Showing posts from October, 2014

Home theaters grow in popularity

These days, home theaters are the family rooms, and money can buy you all the amenities, including surround sound, subwoofers and popcorn makers. “Everybody isn’t off in their own spot, doing their own thing. We are all together,” says Amy Maskil, Terry’s wife. Sales of extra-large televisions have multiplied in recent years. Read more:

Nest acquires Revolv in a bid to control your entire smart home

Nest has just acquired Boulder, CO-based Revolv, one of the most flexible smart home platforms on the market. It's a big move in the growing smart home market, which has two main battles: the individual devices and the platform they run on to make our homes smarter. Nest, with its popular smart thermostat and smoke detector, is in a strong position in the first category. Buying Revolv (and the team behind it) positions it strongly in the second. Terms of the deal aren't being disclosed, but the Revolv team will stay in Boulder in a new Nest office there. Read more:

First It Was Smartphones, Now It’s Smart Homes

The natural progression of this, then, would be the computerized home — which integrates all of these devices into a single platform. In other words, a smart home. A smart home can mean different things to different people. In general though, they all incorporate some form of integration of their various systems, allowing homeowners more control over their home, even while away. Certain homebuilders throughout the country are attempting to get ahead of the curve by offering new homes with smart features either as standard or as an option. What does a typical smart home contain? Some of these homes are designed to just make life easier for the homeowner. Pepper Viner Homes is offering new homes with built in Wi-Fi, which will let homeowners control audio systems, thermostats, lighting, and security, all from an iPad mini. This should be seen as just the tip of the iceberg for what smart homes are capable of. Read more:

Integrated systems allow for control of home gadgetry by smartphone

Luxury high-end homes have many beautiful and sensual features, including exotic woods, illuminated glass, sculpted stonework, soothing water, aromatic landscapes, decorative art and scenic views. However, some of a luxury home’s more elaborate features are invisible and operate quietly in the background to subtly shape the living space. Welcome to the brave new world of smart electronic ecosystems that can anticipate and envelop you, wherever you choose to go. Several established service providers have led the development of home automation over the last decade, including Crestron, Control4, AMX, Extron, Vantage Controls and Lutron Electronics. Read more:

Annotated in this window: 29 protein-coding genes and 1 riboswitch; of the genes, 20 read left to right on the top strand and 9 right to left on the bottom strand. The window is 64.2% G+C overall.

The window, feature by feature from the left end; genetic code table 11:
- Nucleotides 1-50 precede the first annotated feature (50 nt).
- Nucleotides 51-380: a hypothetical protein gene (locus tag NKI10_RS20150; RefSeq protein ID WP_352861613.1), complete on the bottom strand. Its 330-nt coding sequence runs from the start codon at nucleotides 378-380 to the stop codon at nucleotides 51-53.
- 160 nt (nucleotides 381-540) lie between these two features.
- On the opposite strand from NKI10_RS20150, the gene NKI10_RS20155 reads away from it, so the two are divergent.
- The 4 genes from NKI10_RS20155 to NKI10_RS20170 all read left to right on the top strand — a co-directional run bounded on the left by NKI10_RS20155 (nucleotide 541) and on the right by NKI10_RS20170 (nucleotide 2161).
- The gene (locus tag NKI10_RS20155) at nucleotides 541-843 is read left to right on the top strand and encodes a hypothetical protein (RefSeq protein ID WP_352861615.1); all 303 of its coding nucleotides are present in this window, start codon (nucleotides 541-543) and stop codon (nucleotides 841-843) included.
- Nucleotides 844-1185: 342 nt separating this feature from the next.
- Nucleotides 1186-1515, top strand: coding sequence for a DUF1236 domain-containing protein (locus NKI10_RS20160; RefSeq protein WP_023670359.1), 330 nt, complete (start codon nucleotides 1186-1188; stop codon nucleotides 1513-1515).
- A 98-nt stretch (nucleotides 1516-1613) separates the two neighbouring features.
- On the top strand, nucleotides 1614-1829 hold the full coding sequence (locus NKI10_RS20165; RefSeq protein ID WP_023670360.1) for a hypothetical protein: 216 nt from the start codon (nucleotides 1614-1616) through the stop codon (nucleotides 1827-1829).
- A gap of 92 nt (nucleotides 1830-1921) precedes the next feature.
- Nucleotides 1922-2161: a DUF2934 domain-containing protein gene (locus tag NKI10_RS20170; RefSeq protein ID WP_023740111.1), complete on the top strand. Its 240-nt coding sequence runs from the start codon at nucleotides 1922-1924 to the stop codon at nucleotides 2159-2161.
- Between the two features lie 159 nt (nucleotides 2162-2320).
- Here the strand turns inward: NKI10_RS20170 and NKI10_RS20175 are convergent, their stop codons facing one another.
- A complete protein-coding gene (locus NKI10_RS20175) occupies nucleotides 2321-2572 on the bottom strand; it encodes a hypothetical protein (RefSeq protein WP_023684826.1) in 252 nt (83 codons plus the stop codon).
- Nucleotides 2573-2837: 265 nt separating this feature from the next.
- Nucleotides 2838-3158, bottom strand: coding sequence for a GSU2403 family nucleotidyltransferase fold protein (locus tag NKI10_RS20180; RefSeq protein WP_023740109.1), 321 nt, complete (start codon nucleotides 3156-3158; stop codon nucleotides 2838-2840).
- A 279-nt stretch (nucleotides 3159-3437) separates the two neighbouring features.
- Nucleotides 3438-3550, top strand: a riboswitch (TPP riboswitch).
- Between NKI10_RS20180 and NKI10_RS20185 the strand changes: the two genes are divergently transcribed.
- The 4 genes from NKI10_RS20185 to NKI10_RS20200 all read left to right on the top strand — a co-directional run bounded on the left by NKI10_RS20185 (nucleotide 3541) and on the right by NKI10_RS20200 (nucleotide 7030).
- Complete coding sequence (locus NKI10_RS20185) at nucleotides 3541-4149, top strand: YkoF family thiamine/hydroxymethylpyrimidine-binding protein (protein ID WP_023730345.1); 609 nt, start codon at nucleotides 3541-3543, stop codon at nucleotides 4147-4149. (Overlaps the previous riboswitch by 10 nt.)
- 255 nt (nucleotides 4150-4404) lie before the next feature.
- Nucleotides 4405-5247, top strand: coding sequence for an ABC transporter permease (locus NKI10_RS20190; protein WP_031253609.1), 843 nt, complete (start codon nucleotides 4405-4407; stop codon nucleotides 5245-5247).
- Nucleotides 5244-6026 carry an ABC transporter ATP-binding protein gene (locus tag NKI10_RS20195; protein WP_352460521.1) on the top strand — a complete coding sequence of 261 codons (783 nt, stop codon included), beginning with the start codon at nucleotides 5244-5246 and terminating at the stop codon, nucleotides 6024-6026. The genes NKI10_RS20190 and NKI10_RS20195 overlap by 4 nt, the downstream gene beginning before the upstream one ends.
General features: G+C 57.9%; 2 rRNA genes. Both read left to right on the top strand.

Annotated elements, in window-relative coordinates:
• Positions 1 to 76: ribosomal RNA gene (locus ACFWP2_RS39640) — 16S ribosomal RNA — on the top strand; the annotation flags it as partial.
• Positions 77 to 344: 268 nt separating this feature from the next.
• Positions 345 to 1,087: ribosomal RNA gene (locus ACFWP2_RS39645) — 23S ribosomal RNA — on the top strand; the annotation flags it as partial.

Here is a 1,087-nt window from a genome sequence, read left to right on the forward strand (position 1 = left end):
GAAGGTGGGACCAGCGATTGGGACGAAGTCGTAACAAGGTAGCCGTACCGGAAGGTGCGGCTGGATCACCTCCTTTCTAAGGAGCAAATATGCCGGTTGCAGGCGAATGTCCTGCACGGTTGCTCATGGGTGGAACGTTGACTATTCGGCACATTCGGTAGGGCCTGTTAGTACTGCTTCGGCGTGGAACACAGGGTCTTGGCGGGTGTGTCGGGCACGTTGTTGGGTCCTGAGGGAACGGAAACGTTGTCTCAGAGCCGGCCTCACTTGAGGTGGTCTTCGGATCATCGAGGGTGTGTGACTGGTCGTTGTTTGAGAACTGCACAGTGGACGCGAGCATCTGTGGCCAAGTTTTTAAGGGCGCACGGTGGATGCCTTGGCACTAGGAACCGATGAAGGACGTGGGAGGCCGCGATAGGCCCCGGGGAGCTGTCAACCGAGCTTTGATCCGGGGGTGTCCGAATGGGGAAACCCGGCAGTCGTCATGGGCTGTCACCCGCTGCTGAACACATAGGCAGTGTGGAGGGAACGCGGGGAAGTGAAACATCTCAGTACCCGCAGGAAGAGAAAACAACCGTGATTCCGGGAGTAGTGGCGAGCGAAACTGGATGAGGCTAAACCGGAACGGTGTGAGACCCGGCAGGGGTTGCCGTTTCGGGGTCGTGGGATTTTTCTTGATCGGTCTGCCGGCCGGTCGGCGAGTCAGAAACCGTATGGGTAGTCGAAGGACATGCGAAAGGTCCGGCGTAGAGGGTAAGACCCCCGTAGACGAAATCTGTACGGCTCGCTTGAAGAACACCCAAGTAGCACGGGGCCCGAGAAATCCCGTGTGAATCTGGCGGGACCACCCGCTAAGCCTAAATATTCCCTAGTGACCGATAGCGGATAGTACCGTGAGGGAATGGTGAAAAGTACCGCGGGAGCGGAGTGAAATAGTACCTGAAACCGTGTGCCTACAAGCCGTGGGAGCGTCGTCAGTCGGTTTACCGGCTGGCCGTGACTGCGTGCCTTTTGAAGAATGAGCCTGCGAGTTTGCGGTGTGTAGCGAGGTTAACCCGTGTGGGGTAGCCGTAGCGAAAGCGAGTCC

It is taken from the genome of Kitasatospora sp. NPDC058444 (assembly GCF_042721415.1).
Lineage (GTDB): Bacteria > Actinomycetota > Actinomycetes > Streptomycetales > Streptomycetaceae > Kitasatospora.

Wireless technology takes the hassle out of home automation

“You’re going to totally love this,” the electrician said as he pulled speaker wires through my wall. “Totally plug-and-play. Once I set it up, you never have to reboot or refresh the device, and you control it with your iPhone.” The device was the music system called Sonos, and while the electrician was sincere, I remained skeptical. Has there ever been an Internet- or remote-controlled appliance that was maintenance-free? I’ve had satellite and cable television before, you know. (Never, ever hide a DVR behind a wall.) Read more:

Homearama house takes "smart home" tech to extreme

Imagine walking into your home after a long day at work and, with a few taps of your finger, transforming your domicile exactly as you please for your evening’s plans. Whether it’s the lighting or music for a dinner party with two dozen guests, an intimate cocktail party for four or just a quiet night relaxing at home with family, you can tap an in-wall touch screen in your foyer or great room, and your preset desires will instantly set the mood. Read more:

Four Trends Changing Consumer Culture

Consumers will continue to demand greater functionality in the form of synced devices such as wearable technology and smart home appliances. Mintel’s trends analysts Stacy Glasgow and Jenny Zegler point out in the report that synced devices will begin to go mainstream. “We’ll see smart devices advancing into new annexes,” Glasgow said. Wearable technology will provide not only the “convenience of connectivity” but provide personal devices “that are secure and fashionable,” Glasgow said. “Style matters in the smart home, too, where systems will go beyond economizing utilities by embracing ambience and blending in with the décor, such as Philips ‘Hue’ LED lighting systems and iPhone fragrance diffusers.” Read more: